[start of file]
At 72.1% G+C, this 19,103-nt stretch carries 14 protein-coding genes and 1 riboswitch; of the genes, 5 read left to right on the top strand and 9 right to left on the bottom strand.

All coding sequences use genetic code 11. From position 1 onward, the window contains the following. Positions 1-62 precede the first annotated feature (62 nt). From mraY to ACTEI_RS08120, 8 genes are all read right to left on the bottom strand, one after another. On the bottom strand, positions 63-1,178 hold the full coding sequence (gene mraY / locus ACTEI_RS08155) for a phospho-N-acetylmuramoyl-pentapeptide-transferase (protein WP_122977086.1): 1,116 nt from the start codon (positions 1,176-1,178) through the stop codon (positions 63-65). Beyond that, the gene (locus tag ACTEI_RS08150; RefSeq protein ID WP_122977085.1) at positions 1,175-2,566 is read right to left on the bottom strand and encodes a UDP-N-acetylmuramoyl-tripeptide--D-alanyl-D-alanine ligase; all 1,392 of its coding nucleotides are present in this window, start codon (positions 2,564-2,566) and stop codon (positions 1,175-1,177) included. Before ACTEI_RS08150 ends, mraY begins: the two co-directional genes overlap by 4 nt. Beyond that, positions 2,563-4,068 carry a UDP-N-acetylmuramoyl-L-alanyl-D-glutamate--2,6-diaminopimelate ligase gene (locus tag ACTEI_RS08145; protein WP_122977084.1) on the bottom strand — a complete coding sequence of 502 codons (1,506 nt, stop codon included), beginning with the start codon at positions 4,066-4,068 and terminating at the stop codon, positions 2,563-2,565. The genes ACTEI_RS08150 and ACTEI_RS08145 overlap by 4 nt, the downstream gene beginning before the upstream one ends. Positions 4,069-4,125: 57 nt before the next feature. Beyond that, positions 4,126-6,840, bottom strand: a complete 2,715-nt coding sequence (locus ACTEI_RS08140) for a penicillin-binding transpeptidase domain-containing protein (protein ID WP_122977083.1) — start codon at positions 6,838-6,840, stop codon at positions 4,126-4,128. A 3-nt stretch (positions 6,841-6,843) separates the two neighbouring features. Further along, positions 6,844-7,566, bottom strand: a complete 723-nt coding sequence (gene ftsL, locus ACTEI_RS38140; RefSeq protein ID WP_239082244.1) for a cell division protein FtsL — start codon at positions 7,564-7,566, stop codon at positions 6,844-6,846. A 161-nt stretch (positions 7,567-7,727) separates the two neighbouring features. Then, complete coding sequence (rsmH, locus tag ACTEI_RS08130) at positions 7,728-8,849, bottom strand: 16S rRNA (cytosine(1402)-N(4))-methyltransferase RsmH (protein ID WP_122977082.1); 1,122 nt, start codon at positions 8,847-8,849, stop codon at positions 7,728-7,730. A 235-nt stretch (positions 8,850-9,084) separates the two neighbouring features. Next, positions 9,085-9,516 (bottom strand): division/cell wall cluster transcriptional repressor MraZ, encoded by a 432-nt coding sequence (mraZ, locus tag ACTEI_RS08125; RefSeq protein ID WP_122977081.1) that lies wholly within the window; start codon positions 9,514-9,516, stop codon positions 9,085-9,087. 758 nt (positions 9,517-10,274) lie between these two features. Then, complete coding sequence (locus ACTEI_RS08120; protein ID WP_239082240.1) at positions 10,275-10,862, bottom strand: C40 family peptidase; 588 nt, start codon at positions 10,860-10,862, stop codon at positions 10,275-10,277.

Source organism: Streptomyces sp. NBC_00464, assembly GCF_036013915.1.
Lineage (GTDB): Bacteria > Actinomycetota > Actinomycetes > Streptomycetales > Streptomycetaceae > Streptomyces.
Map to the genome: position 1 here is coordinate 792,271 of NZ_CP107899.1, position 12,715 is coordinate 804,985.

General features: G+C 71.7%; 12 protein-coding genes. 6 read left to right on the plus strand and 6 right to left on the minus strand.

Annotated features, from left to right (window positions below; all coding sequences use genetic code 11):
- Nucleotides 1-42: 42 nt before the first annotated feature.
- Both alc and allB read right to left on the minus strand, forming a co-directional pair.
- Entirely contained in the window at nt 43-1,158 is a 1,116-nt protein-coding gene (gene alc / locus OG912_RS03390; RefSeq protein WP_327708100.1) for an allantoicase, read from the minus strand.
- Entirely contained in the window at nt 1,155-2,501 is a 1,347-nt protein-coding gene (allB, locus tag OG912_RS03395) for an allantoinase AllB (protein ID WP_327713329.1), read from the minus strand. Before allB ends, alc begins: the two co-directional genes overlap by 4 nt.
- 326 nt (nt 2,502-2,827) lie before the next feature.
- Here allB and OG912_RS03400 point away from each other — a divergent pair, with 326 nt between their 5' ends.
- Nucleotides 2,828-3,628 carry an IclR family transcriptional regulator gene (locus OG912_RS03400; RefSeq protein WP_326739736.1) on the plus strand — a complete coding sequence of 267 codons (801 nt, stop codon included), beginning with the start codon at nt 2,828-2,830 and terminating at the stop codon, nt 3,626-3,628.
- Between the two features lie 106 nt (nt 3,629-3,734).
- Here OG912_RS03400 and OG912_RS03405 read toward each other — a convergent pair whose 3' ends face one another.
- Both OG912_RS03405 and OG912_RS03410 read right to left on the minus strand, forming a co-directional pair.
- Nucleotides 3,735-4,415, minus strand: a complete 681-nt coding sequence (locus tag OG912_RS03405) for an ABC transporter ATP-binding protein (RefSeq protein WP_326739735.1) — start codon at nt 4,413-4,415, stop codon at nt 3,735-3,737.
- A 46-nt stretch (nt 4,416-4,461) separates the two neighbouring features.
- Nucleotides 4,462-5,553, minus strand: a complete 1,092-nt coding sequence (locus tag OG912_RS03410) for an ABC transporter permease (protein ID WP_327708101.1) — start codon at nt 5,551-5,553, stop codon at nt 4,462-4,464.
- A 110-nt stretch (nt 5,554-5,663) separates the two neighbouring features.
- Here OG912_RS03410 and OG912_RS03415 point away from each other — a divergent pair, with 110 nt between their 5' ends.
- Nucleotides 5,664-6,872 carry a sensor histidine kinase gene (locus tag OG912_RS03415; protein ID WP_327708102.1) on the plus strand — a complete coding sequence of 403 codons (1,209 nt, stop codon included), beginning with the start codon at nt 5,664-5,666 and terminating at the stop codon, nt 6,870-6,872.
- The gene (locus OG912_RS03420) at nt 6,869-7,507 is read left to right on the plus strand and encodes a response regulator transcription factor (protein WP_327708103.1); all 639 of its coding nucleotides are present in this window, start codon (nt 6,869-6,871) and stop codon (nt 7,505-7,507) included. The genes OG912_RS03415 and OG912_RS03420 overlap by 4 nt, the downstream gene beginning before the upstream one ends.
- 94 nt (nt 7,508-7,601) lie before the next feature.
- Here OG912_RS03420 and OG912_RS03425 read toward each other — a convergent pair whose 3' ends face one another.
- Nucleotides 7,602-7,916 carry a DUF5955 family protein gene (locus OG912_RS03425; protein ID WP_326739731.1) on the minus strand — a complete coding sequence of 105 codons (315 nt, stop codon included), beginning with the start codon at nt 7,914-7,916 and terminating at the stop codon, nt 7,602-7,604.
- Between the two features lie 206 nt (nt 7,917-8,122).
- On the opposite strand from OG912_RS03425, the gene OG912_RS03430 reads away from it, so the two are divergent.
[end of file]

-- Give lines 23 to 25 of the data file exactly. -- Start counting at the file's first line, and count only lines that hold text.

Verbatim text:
- Nucleotides 5,664-6,872 carry a sensor histidine kinase gene (locus tag OG912_RS03415; protein ID WP_327708102.1) on the plus strand — a complete coding sequence of 403 codons (1,209 nt, stop codon included), beginning with the start codon at nt 5,664-5,666 and terminating at the stop codon, nt 6,870-6,872.
- The gene (locus OG912_RS03420) at nt 6,869-7,507 is read left to right on the plus strand and encodes a response regulator transcription factor (protein WP_327708103.1); all 639 of its coding nucleotides are present in this window, start codon (nt 6,869-6,871) and stop codon (nt 7,505-7,507) included. The genes OG912_RS03415 and OG912_RS03420 overlap by 4 nt, the downstream gene beginning before the upstream one ends.
- 94 nt (nt 7,508-7,601) lie before the next feature.